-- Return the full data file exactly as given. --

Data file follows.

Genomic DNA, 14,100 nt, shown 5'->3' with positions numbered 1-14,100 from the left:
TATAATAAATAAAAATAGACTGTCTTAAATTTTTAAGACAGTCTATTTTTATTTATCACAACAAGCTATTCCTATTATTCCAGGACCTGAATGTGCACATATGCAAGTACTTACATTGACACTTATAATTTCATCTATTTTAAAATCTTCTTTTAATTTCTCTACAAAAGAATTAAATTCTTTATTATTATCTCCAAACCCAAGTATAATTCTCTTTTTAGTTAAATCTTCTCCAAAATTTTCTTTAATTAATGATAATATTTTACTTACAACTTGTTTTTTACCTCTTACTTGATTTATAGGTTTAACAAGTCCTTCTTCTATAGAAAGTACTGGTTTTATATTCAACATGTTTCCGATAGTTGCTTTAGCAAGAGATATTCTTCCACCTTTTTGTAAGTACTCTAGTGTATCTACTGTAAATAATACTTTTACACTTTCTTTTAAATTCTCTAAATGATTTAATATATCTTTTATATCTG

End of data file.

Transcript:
Genomic DNA, 14,100 nt, shown 5'->3' with positions numbered 1-14,100 from the left:
TATAATAAATAAAAATAGACTGTCTTAAATTTTTAAGACAGTCTATTTTTATTTATCACAACAAGCTATTCCTATTATTCCAGGACCTGAATGTGCACATATGCAAGTACTTACATTGACACTTATAATTTCATCTATTTTAAAATCTTCTTTTAATTTCTCTACAAAAGAATTAAATTCTTTATTATTATCTCCAAACCCAAGTATAATTCTCTTTTTAGTTAAATCTTCTCCAAAATTTTCTTTAATTAATGATAATATTTTACTTACAACTTGTTTTTTACCTCTTACTTGATTTATAGGTTTAACAAGTCCTTCTTCTATAGAAAGTACTGGTTTTATATTCAACATGTTTCCGATAGTTGCTTTAGCAAGAGATATTCTTCCACCTTTTTGTAAGTACTCTAGTGTATCTACTGTAAATAATACTTTTACACTTTCTTTTAAATTCTCTAAATGATTTAATATATCTTTTATATCTG